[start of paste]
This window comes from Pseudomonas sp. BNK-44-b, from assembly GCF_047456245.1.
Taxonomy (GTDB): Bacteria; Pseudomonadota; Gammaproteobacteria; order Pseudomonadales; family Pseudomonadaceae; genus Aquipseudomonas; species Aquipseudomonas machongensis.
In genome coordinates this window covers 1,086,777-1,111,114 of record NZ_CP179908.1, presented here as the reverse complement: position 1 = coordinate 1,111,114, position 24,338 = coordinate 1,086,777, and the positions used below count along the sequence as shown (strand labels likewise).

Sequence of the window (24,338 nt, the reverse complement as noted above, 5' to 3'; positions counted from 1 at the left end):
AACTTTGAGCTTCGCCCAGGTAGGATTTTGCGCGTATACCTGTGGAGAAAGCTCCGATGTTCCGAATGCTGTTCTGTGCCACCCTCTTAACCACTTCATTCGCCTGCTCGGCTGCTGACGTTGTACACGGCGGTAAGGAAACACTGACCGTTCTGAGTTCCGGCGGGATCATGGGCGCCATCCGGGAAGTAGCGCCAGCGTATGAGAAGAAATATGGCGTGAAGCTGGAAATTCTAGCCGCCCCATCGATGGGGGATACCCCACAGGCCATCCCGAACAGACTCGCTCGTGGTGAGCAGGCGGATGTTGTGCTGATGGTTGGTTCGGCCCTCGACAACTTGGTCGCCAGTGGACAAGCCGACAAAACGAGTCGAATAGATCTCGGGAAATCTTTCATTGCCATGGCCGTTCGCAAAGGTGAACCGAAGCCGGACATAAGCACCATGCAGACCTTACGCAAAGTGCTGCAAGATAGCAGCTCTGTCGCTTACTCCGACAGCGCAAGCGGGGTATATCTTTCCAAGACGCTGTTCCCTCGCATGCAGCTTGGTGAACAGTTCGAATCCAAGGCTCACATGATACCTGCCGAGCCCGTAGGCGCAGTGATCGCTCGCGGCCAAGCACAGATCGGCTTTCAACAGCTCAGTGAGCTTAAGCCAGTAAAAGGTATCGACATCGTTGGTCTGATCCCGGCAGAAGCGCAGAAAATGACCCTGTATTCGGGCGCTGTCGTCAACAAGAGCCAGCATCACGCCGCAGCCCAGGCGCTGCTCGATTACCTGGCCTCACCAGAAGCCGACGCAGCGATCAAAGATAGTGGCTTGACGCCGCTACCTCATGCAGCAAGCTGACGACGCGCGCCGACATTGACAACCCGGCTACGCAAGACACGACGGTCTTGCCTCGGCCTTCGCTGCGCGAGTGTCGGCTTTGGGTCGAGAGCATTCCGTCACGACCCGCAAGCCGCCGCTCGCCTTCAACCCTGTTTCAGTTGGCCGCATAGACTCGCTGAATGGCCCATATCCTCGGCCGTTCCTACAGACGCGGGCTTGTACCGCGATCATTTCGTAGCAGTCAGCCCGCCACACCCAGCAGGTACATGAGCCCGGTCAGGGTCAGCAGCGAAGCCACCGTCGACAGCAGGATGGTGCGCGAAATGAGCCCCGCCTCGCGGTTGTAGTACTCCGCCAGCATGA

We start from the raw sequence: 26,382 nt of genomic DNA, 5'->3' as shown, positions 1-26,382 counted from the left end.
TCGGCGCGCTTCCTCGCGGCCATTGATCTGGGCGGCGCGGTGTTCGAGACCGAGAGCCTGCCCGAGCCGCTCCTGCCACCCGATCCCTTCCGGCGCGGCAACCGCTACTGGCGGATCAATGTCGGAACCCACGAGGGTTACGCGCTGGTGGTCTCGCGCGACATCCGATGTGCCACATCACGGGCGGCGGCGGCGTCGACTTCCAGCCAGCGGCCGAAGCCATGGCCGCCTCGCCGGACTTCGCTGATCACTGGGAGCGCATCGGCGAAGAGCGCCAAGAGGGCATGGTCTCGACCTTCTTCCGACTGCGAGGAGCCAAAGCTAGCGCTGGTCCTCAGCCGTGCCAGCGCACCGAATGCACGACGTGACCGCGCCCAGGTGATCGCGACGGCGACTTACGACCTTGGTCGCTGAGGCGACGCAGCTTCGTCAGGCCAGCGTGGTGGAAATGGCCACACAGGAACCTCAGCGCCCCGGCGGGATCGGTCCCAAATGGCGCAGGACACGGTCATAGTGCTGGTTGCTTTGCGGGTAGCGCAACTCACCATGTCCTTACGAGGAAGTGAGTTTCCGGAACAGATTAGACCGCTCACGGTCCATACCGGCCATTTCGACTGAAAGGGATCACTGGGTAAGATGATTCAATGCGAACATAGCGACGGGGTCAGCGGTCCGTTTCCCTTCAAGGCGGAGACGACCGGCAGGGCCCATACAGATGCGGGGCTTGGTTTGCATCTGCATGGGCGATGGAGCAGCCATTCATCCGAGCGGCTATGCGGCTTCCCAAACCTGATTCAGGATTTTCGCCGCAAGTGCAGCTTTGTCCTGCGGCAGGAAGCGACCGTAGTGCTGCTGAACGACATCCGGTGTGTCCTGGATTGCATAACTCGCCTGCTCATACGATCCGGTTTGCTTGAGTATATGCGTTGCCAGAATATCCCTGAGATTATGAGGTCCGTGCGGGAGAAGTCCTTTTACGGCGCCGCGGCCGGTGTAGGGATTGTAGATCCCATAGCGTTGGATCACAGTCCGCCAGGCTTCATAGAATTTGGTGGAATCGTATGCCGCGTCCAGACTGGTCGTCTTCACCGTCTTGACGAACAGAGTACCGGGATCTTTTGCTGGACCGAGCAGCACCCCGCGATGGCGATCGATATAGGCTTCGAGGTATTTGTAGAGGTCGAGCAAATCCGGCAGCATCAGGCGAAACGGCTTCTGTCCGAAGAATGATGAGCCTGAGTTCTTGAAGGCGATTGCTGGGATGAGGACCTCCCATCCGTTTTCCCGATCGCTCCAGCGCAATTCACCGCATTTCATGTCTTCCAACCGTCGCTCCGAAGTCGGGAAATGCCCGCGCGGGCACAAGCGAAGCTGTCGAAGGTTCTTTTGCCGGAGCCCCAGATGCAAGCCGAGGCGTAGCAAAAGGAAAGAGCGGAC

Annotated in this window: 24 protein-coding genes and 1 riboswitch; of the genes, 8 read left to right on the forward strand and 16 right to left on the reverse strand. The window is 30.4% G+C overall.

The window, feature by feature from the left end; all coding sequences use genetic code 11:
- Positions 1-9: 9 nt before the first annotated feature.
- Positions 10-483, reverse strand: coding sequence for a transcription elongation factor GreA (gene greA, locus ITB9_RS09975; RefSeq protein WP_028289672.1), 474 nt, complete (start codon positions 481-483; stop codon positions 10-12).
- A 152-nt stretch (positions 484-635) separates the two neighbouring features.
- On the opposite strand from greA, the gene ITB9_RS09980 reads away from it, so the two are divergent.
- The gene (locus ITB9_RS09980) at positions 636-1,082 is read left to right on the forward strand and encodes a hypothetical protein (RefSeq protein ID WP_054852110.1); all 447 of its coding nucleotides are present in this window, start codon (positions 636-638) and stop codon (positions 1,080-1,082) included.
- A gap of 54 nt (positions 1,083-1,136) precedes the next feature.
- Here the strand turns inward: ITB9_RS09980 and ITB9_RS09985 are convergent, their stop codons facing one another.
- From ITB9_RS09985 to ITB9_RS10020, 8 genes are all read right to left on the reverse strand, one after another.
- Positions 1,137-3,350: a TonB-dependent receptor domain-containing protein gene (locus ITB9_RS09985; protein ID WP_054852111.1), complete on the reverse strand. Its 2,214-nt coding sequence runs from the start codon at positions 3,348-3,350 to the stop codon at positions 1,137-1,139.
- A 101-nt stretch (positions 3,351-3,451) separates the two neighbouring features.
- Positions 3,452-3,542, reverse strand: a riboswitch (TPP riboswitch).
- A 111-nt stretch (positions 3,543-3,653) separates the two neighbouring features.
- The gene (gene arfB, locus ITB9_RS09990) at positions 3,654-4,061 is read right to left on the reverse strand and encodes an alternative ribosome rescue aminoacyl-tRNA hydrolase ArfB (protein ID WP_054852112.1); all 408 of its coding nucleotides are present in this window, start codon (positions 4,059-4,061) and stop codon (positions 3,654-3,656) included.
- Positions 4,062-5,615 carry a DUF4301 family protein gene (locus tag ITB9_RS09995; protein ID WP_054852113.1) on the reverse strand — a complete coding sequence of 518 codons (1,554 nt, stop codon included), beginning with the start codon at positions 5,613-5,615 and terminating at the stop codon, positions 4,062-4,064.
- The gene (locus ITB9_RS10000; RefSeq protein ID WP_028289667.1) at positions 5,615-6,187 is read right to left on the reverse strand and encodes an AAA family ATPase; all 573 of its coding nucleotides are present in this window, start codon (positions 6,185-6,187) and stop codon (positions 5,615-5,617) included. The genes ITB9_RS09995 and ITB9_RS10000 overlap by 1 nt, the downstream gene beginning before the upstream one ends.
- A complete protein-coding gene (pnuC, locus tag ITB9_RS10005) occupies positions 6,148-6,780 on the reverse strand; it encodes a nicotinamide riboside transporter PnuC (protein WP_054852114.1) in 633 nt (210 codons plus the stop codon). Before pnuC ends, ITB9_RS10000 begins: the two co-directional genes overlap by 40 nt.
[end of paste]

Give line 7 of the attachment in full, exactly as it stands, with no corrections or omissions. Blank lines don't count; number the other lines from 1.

TCGGCGCGCTTCCTCGCGGCCATTGATCTGGGCGGCGCGGTGTTCGAGACCGAGAGCCTGCCCGAGCCGCTCCTGCCACCCGATCCCTTCCGGCGCGGCAACCGCTACTGGCGGATCAATGTCGGAACCCACGAGGGTTACGCGCTGGTGGTCTCGCGCGACATCCGATGTGCCACATCACGGGCGGCGGCGGCGTCGACTTCCAGCCAGCGGCCGAAGCCATGGCCGCCTCGCCGGACTTCGCTGATCACTGGGAGCGCATCGGCGAAGAGCGCCAAGAGGGCATGGTCTCGACCTTCTTCCGACTGCGAGGAGCCAAAGCTAGCGCTGGTCCTCAGCCGTGCCAGCGCACCGAATGCACGACGTGACCGCGCCCAGGTGATCGCGACGGCGACTTACGACCTTGGTCGCTGAGGCGACGCAGCTTCGTCAGGCCAGCGTGGTGGAAATGGCCACACAGGAACCTCAGCGCCCCGGCGGGATCGGTCCCAAATGGCGCAGGACACGGTCATAGTGCTGGTTGCTTTGCGGGTAGCGCAACTCACCATGTCCTTACGAGGAAGTGAGTTTCCGGAACAGATTAGACCGCTCACGGTCCATACCGGCCATTTCGACTGAAAGGGATCACTGGGTAAGATGATTCAATGCGAACATAGCGACGGGGTCAGCGGTCCGTTTCCCTTCAAGGCGGAGACGACCGGCAGGGCCCATACAGATGCGGGGCTTGGTTTGCATCTGCATGGGCGATGGAGCAGCCATTCATCCGAGCGGCTATGCGGCTTCCCAAACCTGATTCAGGATTTTCGCCGCAAGTGCAGCTTTGTCCTGCGGCAGGAAGCGACCGTAGTGCTGCTGAACGACATCCGGTGTGTCCTGGATTGCATAACTCGCCTGCTCATACGATCCGGTTTGCTTGAGTATATGCGTTGCCAGAATATCCCTGAGATTATGAGGTCCGTGCGGGAGAAGTCCTTTTACGGCGCCGCGGCCGGTGTAGGGATTGTAGATCCCATAGCGTTGGATCACAGTCCGCCAGGCTTCATAGAATTTGGTGGAATCGTATGCCGCGTCCAGACTGGTCGTCTTCACCGTCTTGACGAACAGAGTACCGGGATCTTTTGCTGGACCGAGCAGCACCCCGCGATGGCGATCGATATAGGCTTCGAGGTATTTGTAGAGGTCGAGCAAATCCGGCAGCATCAGGCGAAACGGCTTCTGTCCGAAGAATGATGAGCCTGAGTTCTTGAAGGCGATTGCTGGGATGAGGACCTCCCATCCGTTTTCCCGATCGCTCCAGCGCAATTCACCGCATTTCATGTCTTCCAACCGTCGCTCCGAAGTCGGGAAATGCCCGCGCGGGCACAAGCGAAGCTGTCGAAGGTTCTTTTGCCGGAGCCCCAGATGCAAGCCGAGGCGTAGCAAAAGGAAAGAGCGGAC